For two Cleveland men, chess is both the 'game of life' and the game of friendship
This story is part of a series of on-the-street interviews conducted by Xeaiver Bullock, a student at Lake Erie College and a 2022 Ideastream Public Media summer intern, as part of Ideastream Public Media's "Sound of Us" initiativeto tell stories Northeast Ohioans want to tell.
Archie Williams, 80, and Edward Dial, 57, have known each other since Dial was a child. They often meet in Cleveland's Public Square to play the game they both view as a microcosm of life.
They spoke to Xeaiver and Ideastream Public Media's Justin Glanville as they played a match.
Xeaiver: I love chess. I'm a student of the game, though. I don't know much.
Archie: Don't worry about it, he [Edward] don't either. [laughs]
Edward: I'm anticipating the next move, that's what I'm doing. I'm making him do what I want him to do.
Archie: That's what he he believes. [laughs]
Justin: Would you guys tell us a little bit about the story of how you met? I know you said you've known each other for 45 years.
Edward: I'm 57 years old. He's 80.
Archie: He used to run with one of my sons when they grew up together across the street from each other.
Edward: Yeah, we lived on the same street. We grew up in a community where everybody mostly cared for everybody.
Xeaiver: Archie, what was it was like seeing him grow up and become a man.
Archie: You know, see, it's a hell of a difference between young black kids and young white kids, you know, depending on the environment that they come out of. So like an environment that he come out of when you're growing up, you got to be tough.
Edward: I grew up on Hough in the 60s and the 70s. So that's self-explanatory. [Note: Hough Avenue and the surrounding neighborhood was the site of racial tension that escalated to violence in 1966.]
Justin: What does the game of chess mean to you guys?
Edward: It is the game of life for me because if you don't have a strategy, you don't know what you're working with, then you won't know how to work it. This is more like boxing. It's me against him. Can't nobody help him. Can't anybody help me.
Archie: This is the only game that you will find that has no luck involved in it. None whatsoever.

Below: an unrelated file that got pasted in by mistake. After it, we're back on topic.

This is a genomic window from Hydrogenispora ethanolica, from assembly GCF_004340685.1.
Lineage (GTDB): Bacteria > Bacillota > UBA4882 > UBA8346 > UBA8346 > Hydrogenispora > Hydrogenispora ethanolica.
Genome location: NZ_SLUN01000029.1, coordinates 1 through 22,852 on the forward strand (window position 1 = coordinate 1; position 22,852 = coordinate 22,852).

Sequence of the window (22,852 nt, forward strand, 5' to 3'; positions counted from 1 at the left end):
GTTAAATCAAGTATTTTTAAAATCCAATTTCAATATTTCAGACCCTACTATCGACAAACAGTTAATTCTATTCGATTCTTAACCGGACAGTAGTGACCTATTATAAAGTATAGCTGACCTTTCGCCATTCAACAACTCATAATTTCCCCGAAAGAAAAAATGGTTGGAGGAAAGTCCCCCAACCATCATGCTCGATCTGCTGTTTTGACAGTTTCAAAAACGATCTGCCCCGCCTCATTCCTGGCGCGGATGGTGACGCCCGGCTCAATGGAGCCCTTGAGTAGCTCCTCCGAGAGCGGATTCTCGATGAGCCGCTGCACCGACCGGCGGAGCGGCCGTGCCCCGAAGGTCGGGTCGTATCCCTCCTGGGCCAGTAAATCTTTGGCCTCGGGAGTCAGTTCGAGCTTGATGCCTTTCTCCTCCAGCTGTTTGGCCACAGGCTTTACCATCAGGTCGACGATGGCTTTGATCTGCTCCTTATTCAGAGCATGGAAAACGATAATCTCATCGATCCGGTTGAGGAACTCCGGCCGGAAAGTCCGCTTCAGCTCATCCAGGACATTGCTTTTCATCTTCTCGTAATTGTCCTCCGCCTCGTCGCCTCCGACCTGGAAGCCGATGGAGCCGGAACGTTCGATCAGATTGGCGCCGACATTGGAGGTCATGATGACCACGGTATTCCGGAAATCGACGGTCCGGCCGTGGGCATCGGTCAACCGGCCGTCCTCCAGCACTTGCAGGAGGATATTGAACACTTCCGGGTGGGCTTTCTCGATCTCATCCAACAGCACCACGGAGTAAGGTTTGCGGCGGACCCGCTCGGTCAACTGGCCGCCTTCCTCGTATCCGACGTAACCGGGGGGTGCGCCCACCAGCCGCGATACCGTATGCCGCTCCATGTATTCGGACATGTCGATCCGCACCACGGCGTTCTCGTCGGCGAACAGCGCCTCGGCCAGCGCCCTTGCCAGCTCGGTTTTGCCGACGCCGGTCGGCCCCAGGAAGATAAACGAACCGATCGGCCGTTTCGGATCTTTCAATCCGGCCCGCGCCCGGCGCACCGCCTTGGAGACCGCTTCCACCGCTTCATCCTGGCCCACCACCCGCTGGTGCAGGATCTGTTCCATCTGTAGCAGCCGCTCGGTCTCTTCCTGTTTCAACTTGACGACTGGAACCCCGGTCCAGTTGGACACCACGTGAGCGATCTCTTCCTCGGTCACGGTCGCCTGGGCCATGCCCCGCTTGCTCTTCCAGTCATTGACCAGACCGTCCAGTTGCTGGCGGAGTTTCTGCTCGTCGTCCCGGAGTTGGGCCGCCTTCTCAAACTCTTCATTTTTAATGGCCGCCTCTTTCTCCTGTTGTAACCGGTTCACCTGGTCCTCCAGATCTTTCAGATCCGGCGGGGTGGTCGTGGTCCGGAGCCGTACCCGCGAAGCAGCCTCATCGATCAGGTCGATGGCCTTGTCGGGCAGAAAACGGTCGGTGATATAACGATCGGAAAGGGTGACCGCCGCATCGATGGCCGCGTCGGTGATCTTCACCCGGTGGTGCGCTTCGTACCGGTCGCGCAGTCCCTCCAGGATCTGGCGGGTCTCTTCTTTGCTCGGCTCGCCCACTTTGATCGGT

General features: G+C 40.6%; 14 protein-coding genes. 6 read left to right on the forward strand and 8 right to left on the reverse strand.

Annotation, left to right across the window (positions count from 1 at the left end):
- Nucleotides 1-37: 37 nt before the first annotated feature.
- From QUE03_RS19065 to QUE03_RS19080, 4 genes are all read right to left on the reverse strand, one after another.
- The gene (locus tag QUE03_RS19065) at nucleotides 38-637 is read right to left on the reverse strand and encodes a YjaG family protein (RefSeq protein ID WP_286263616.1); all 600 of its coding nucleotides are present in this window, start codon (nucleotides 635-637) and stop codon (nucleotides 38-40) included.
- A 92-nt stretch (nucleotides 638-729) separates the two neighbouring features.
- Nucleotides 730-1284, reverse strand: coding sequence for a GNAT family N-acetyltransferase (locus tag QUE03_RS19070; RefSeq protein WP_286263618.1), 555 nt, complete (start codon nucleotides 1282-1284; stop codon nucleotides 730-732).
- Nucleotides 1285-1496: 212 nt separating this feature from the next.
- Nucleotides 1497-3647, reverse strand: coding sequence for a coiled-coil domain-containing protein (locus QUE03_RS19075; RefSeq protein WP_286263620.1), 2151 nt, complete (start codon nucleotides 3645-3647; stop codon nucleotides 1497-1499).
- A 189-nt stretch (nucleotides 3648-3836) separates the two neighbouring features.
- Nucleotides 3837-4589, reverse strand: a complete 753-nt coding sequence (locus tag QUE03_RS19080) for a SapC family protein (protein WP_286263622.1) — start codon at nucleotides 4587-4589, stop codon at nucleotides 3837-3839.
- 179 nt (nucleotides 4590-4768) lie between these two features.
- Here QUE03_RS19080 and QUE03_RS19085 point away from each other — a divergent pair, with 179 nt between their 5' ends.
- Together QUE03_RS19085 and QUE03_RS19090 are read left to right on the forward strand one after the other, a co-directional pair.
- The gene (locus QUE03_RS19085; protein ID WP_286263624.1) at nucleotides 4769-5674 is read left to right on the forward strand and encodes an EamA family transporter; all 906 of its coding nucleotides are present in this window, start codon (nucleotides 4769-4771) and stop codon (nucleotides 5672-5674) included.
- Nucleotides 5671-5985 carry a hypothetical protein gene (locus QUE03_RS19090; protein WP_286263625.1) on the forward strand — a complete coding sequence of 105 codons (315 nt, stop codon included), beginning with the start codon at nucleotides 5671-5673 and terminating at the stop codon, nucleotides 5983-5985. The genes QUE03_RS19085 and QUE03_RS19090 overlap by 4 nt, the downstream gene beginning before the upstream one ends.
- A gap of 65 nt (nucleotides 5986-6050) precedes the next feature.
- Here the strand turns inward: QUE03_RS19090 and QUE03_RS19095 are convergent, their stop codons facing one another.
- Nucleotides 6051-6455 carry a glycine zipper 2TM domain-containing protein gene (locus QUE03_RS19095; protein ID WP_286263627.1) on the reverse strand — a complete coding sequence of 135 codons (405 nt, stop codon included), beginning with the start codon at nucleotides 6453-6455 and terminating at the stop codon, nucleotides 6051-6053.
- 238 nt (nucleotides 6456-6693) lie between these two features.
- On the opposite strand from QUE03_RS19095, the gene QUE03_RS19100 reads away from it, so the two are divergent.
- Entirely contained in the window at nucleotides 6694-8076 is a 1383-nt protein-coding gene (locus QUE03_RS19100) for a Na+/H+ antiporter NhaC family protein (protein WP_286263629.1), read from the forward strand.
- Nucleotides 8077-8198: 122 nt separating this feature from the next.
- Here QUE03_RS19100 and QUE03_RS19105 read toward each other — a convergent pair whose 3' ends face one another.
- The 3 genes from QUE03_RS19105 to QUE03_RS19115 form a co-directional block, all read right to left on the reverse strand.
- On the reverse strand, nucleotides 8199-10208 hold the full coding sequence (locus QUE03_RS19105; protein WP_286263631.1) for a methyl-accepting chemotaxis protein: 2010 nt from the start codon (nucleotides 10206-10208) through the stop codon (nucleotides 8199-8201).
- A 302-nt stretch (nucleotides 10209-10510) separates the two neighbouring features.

Edward: All it's about is whoever makes the first mistake.
Always a one-on-one
Xeaiver: Do you feel like your life has always been like a one on one?
Edward: Yes, it has. Because of the things that I've been through. I've been through a lot of trials and tribulations dealing with my life, you know? In order for me to live the life that I live, I have to strive. And if I don't strive, it won't get done.
Xeaiver: Do you feel like you've ever had easy moments?
Edward: I couldn't really state that. I don't know what easy is.
Xeaiver: So being older now, do you feel like you have more people in your corner or no?
Edward: Yes, I have more people in my corner today than I did yesterday. [And] I'm more into self-improvement.
Justin: What has your friendship meant to each other?
Edward: Oh, me and him get into it all the time. I feel like he's like a father slash uncle slash mentor, you know? And then by me not being his child, I'm rebellious. But at the end of the day, we still know that we family.
Archie: We have our differences, but most of them are just petty differences. Because, like he said, I do look like him as my son or my nephew, so it's never going to get out of hand.
Edward: [studies the board] Yeah, that's his game. He won that.
Justin: What happened, how did he win?
Archie: He resigned.
Edward: Cause there was no nothing for me to do. He had more power pieces than I did. [00:06:12][3.8]
Xeaiver: I noticed that when he started taking all your pawns.
Edward: Yeah, well, that's part of the game. I allowed him to get down too far, but that won't happen again.